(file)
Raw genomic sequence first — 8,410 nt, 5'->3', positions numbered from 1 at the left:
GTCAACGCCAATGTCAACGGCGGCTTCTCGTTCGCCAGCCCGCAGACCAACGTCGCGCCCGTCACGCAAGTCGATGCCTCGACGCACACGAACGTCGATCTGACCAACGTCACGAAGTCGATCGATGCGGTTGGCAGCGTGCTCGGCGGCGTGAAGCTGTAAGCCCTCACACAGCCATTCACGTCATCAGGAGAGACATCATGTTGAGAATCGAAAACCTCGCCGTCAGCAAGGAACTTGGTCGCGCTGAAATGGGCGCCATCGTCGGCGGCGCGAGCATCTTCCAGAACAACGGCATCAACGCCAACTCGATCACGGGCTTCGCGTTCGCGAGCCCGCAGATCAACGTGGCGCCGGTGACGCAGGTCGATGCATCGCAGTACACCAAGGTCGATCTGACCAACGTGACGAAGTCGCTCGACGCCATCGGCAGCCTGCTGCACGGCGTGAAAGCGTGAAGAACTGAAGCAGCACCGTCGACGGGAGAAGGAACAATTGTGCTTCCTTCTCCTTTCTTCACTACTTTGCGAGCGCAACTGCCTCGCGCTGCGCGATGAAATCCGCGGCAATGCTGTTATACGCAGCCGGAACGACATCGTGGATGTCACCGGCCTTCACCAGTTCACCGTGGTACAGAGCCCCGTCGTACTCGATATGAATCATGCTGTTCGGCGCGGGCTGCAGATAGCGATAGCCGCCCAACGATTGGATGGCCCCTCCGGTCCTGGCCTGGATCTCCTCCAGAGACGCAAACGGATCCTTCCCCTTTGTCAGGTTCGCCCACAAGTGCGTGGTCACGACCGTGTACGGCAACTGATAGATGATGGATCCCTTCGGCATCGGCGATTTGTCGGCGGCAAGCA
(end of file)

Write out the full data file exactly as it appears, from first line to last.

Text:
Raw genomic sequence first — 8,410 nt, 5'->3', positions numbered from 1 at the left:
GTCAACGCCAATGTCAACGGCGGCTTCTCGTTCGCCAGCCCGCAGACCAACGTCGCGCCCGTCACGCAAGTCGATGCCTCGACGCACACGAACGTCGATCTGACCAACGTCACGAAGTCGATCGATGCGGTTGGCAGCGTGCTCGGCGGCGTGAAGCTGTAAGCCCTCACACAGCCATTCACGTCATCAGGAGAGACATCATGTTGAGAATCGAAAACCTCGCCGTCAGCAAGGAACTTGGTCGCGCTGAAATGGGCGCCATCGTCGGCGGCGCGAGCATCTTCCAGAACAACGGCATCAACGCCAACTCGATCACGGGCTTCGCGTTCGCGAGCCCGCAGATCAACGTGGCGCCGGTGACGCAGGTCGATGCATCGCAGTACACCAAGGTCGATCTGACCAACGTGACGAAGTCGCTCGACGCCATCGGCAGCCTGCTGCACGGCGTGAAAGCGTGAAGAACTGAAGCAGCACCGTCGACGGGAGAAGGAACAATTGTGCTTCCTTCTCCTTTCTTCACTACTTTGCGAGCGCAACTGCCTCGCGCTGCGCGATGAAATCCGCGGCAATGCTGTTATACGCAGCCGGAACGACATCGTGGATGTCACCGGCCTTCACCAGTTCACCGTGGTACAGAGCCCCGTCGTACTCGATATGAATCATGCTGTTCGGCGCGGGCTGCAGATAGCGATAGCCGCCCAACGATTGGATGGCCCCTCCGGTCCTGGCCTGGATCTCCTCCAGAGACGCAAACGGATCCTTCCCCTTTGTCAGGTTCGCCCACAAGTGCGTGGTCACGACCGTGTACGGCAACTGATAGATGATGGATCCCTTCGGCATCGGCGATTTGTCGGCGGCAAGCA